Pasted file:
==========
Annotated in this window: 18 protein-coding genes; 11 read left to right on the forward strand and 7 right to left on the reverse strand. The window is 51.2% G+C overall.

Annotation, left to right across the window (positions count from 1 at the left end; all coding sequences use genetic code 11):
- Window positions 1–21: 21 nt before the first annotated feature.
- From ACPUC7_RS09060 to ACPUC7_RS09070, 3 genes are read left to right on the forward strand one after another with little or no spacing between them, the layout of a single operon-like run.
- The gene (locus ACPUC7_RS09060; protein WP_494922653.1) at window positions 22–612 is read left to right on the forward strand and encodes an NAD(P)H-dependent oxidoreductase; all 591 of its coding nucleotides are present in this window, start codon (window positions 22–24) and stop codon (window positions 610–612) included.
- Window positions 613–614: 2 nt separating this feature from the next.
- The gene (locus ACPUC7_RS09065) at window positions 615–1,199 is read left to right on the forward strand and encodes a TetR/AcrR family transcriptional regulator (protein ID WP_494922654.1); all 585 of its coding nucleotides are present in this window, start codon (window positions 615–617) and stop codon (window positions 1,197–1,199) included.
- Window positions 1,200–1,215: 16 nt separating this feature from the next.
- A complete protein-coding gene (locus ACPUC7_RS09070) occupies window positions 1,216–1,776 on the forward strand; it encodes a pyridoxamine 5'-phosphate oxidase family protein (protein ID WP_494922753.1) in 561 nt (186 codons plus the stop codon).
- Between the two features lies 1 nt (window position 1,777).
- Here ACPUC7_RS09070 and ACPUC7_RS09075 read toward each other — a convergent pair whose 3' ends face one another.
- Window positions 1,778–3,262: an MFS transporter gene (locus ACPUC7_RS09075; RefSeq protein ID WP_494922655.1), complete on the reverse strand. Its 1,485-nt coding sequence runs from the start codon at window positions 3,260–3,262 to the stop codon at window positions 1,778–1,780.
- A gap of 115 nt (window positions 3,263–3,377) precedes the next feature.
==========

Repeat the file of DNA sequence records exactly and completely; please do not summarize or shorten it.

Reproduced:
Annotated in this window: 18 protein-coding genes; 11 read left to right on the forward strand and 7 right to left on the reverse strand. The window is 51.2% G+C overall.

Annotation, left to right across the window (positions count from 1 at the left end; all coding sequences use genetic code 11):
- Window positions 1–21: 21 nt before the first annotated feature.
- From ACPUC7_RS09060 to ACPUC7_RS09070, 3 genes are read left to right on the forward strand one after another with little or no spacing between them, the layout of a single operon-like run.
- The gene (locus ACPUC7_RS09060; protein WP_494922653.1) at window positions 22–612 is read left to right on the forward strand and encodes an NAD(P)H-dependent oxidoreductase; all 591 of its coding nucleotides are present in this window, start codon (window positions 22–24) and stop codon (window positions 610–612) included.
- Window positions 613–614: 2 nt separating this feature from the next.
- The gene (locus ACPUC7_RS09065) at window positions 615–1,199 is read left to right on the forward strand and encodes a TetR/AcrR family transcriptional regulator (protein ID WP_494922654.1); all 585 of its coding nucleotides are present in this window, start codon (window positions 615–617) and stop codon (window positions 1,197–1,199) included.
- Window positions 1,200–1,215: 16 nt separating this feature from the next.
- A complete protein-coding gene (locus ACPUC7_RS09070) occupies window positions 1,216–1,776 on the forward strand; it encodes a pyridoxamine 5'-phosphate oxidase family protein (protein ID WP_494922753.1) in 561 nt (186 codons plus the stop codon).
- Between the two features lies 1 nt (window position 1,777).
- Here ACPUC7_RS09070 and ACPUC7_RS09075 read toward each other — a convergent pair whose 3' ends face one another.
- Window positions 1,778–3,262: an MFS transporter gene (locus ACPUC7_RS09075; RefSeq protein ID WP_494922655.1), complete on the reverse strand. Its 1,485-nt coding sequence runs from the start codon at window positions 3,260–3,262 to the stop codon at window positions 1,778–1,780.
- A gap of 115 nt (window positions 3,263–3,377) precedes the next feature.